Luke 16:1-8 NRSVue
1Then Jesus said to the disciples, “There was a rich man who had a manager, and charges were brought to him that this man was squandering his property. 2So he summoned him and said to him, ‘What is this that I hear about you? Give me an accounting of your management because you cannot be my manager any longer.’ 3Then the manager said to himself, ‘What will I do, now that my master is taking the position away from me? I am not strong enough to dig, and I am ashamed to beg. 4I have decided what to do so that, when I am dismissed as manager, people may welcome me into their homes.’ 5So, summoning his master’s debtors one by one, he asked the first, ‘How much do you owe my master?’ 6He answered, ‘A hundred jugs of olive oil.’ He said to him, ‘Take your bill, sit down quickly, and make it fifty.’ 7Then he asked another, ‘And how much do you owe?’ He replied, ‘A hundred containers of wheat.’ He said to him, ‘Take your bill and make it eighty.’ 8And his master commended the dishonest manager because he had acted shrewdly, for the children of this age are more shrewd in dealing with their own generation than are the children of light.
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Some thoughts on this scripture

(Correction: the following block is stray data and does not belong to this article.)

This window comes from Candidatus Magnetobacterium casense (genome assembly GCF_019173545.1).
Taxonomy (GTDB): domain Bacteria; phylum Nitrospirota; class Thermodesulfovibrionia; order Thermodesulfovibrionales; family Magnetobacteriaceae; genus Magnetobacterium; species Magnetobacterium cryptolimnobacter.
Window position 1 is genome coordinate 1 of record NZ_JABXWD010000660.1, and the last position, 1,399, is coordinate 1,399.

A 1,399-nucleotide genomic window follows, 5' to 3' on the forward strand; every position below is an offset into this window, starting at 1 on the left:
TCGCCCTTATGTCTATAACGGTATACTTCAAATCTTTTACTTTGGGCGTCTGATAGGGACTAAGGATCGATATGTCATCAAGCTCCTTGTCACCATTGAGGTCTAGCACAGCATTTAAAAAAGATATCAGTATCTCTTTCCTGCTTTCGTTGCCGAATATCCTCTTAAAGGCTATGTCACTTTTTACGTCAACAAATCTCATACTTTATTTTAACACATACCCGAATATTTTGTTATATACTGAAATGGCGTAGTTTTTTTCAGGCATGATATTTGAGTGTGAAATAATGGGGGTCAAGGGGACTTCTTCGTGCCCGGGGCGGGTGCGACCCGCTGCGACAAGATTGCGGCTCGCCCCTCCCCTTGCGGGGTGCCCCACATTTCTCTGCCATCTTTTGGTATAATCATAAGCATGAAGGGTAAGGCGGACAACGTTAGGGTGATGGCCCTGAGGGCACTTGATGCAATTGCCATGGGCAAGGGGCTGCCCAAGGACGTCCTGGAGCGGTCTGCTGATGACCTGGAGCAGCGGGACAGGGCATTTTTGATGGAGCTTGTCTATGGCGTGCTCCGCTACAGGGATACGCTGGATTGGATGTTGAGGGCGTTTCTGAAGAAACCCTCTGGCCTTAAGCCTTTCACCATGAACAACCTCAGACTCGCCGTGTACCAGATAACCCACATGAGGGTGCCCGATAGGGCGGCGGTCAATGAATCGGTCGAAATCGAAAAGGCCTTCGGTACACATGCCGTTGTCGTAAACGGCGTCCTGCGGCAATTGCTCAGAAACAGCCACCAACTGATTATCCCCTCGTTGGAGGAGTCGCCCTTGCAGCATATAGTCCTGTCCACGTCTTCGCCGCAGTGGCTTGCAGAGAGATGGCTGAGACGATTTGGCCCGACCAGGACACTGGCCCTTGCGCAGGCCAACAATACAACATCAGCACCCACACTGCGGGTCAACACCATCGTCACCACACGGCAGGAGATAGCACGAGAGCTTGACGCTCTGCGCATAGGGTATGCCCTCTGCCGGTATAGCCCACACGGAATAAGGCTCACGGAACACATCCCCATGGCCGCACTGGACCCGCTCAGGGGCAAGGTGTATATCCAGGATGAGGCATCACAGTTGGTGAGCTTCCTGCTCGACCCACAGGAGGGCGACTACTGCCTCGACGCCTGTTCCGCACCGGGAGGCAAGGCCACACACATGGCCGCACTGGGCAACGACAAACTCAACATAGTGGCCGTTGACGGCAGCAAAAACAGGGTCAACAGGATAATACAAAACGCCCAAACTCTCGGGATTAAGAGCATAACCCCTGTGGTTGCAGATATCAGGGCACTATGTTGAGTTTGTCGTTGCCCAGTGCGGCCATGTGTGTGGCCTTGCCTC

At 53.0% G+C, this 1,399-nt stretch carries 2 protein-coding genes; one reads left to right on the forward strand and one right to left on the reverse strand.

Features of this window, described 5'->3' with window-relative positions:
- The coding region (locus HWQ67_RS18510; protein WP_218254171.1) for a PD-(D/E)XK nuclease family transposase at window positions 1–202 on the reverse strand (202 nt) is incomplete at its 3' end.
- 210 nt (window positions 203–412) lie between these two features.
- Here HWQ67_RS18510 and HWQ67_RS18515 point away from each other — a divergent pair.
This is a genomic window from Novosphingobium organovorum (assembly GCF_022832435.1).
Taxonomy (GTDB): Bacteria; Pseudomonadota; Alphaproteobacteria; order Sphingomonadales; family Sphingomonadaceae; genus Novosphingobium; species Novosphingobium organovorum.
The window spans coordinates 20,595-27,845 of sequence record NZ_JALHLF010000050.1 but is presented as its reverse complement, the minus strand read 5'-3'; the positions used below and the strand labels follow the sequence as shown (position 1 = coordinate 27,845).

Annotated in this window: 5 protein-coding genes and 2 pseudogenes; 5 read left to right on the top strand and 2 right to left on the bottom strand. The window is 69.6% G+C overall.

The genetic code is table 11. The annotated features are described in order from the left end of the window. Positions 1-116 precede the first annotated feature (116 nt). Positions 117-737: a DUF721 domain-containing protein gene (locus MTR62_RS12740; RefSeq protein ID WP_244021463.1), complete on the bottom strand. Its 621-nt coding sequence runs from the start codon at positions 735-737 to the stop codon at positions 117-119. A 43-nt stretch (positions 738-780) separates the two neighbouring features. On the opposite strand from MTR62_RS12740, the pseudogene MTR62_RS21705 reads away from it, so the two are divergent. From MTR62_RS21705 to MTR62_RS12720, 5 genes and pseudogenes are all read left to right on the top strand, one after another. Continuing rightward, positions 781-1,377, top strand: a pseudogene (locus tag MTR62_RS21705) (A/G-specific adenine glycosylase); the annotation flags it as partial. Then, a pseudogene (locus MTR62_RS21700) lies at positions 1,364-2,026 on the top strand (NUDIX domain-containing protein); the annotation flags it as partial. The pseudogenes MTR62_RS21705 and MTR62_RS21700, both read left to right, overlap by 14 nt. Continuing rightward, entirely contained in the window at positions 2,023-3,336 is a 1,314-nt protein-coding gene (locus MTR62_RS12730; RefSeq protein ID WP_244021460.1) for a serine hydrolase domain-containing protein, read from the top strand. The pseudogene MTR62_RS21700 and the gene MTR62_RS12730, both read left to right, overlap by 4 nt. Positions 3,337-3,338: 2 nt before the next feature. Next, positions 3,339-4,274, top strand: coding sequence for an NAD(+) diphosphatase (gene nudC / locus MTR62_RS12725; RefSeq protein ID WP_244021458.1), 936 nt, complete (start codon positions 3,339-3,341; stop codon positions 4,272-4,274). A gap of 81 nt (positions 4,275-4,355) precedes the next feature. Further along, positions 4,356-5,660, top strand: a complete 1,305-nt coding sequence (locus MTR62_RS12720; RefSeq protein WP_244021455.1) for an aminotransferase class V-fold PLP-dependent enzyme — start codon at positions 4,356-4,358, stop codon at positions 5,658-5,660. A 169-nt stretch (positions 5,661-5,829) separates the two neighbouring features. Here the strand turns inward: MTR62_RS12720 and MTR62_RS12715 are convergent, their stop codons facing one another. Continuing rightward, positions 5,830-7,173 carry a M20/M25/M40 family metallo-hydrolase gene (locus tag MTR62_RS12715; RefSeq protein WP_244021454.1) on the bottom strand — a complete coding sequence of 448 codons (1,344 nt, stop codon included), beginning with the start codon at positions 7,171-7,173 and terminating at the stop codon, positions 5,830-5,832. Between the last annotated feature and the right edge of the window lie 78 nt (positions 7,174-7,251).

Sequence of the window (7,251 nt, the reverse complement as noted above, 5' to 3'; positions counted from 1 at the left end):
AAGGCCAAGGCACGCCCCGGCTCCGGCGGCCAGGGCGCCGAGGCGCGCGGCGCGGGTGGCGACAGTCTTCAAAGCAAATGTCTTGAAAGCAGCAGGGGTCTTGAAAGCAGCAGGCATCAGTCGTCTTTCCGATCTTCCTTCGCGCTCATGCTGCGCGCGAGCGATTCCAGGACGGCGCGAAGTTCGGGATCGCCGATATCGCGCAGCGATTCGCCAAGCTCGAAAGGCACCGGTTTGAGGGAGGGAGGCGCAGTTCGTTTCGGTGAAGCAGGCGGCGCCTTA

Lord, you are telling me to be cute, by using wisely whatever wealth I have. Having money is a responsibility. I can use it selfishly, or to help my friends and the needy. God gave us temporal things to use. My wealth consists not in what I keep but in what I gave away. You will judge me by how I use the things of which I am only a steward.
Prayer can be a time of growing in wisdom and discernment; to put a question or decision before the Lord can put it into the wide perspective of love, mission, or gratitude. There are many other aspects of a decision which may arise in prayer.
This is one of those strange stories of Jesus. One interpretation is that the steward was cancelling the interest on what was owed to the master, thus obeying the law forbidding interest. Another is that he was cancelling the commission owed to the master by the debtors, so that they would look well on him when he was out of a job. Whatever the title of the story, Jesus praises shrewdness which is lawful and expects us to use our heads and our hearts in our decisions for him. Martin Luther King said that we need ‘hard heads and soft hearts, not soft heads and hard hearts'.
The master's commendation may seem strange until I realise that he values the imagination, energy and commitment displayed by the steward. I think of how I bring my imagination to the service of others in the name of the Gospel.
I may hear criticism of ‘the children of this age.’ I think about what example they might offer to me as I endeavour to live in Jesus way.